In the two years and counting that I’ve been in Durham, the Beaver Queen Pageant (BQP) has not been mentioned, at least not in my presence. Not until a few weeks ago did I become aware of it, having seen it on list of things to do in Durham. Somehow, despite being around for 15 years and despite possibly having the largest turnout to a public event of Durhamites I personally have experienced, this event has flown under my radar. This is partly probably due to the fact that as a student, I am only really in Durham during the academic semester and am, like many of my other undergraduate peers, ‘transient’ residents of Durham. (Stelfanie Williams, Vice President for Durham Affairs, described us this way in a panel this past Wednesday.) Many of us, being brought to Durham by Duke, spend our years here living at Duke but not participating very much in Durham. Although I know I’m not the first to vocalize this, it seems to me that it would a great idea to publicize what’s happening outside of Duke and not only what’s happening in it.
The BQP was started as a way to raise funds and public awareness for the Ellerbe Creek Water Association and their effort to protect beaver habitats here, which points to a spirit of engagement and community in Durham. However, after seeing the huge turnout, I hesitate to say that this community represents the entire Durham population, because it does not.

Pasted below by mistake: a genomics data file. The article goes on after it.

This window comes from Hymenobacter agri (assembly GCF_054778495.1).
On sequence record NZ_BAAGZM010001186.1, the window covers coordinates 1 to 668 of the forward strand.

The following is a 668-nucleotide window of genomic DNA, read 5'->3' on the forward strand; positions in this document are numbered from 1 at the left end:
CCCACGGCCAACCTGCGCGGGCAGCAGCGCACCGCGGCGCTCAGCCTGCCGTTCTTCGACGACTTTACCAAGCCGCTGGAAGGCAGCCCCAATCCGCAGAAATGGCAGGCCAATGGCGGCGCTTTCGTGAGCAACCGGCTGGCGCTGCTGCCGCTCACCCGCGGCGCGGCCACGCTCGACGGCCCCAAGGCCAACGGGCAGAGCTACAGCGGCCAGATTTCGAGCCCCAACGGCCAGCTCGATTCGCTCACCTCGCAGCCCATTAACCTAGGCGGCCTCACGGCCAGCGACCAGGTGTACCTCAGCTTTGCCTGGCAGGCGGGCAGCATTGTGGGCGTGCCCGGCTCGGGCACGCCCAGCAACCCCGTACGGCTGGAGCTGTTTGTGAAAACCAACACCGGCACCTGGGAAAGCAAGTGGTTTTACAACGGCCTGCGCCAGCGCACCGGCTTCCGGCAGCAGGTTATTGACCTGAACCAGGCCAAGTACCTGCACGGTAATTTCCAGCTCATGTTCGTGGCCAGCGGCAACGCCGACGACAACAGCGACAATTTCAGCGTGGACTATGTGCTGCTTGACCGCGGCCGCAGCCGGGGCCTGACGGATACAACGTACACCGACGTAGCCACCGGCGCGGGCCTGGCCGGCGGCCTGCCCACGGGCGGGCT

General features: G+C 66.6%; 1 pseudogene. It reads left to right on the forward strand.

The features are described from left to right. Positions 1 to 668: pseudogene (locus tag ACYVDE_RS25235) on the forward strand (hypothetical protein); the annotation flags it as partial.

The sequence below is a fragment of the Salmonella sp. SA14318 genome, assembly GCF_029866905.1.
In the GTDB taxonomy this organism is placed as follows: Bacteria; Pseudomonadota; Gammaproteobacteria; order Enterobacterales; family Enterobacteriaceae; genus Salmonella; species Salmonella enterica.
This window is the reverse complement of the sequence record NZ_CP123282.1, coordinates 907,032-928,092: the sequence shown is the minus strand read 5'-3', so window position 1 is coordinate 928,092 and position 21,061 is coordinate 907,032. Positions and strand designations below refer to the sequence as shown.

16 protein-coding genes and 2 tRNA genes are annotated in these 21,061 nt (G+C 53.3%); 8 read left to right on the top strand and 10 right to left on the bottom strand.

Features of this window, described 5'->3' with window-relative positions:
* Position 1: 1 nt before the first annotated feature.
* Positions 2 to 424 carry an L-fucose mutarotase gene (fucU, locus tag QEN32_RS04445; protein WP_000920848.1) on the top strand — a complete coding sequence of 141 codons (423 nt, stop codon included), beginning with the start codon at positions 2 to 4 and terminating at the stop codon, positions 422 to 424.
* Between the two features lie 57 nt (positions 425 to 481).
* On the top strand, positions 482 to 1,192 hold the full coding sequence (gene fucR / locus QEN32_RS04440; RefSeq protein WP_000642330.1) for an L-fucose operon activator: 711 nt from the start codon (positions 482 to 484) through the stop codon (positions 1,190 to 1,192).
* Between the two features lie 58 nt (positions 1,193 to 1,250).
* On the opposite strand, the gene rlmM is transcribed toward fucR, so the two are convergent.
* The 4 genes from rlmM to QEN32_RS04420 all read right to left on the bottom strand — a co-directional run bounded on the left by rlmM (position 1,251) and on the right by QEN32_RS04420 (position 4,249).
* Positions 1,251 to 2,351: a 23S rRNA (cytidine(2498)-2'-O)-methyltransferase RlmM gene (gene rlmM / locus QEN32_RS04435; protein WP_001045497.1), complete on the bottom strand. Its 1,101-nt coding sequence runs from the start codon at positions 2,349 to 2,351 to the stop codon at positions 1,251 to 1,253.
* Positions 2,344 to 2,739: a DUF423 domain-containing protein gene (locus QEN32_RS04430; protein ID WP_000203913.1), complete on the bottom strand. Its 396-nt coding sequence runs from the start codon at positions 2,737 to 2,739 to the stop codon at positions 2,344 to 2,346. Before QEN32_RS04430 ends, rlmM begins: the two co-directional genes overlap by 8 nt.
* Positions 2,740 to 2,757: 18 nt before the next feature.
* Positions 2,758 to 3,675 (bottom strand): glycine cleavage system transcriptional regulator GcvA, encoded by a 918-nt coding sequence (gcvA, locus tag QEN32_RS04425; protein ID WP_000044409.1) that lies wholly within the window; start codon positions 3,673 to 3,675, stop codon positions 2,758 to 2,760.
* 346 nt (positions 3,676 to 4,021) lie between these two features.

I had no expectations for the Damilton-themed BQP except that there would be many references to the Hamilton play and quirky beaver-themed entertainment. The 6 contestants were introduced, and showcased their talent, and also answered a pageant question. Most, if not all, contestants used this event as an opportunity to address key community issues such as reproductive rights and LGTBQIA+ rights. I ended up being really impressed with the thought that went into the pageant, from the ability of the audience to bribe judges to have their contestant win, to a reworked soundtrack. The BQP is one of those events needs to be experienced personally. I’m glad I made it to this event this time. Will I come back? Nah, I’m good.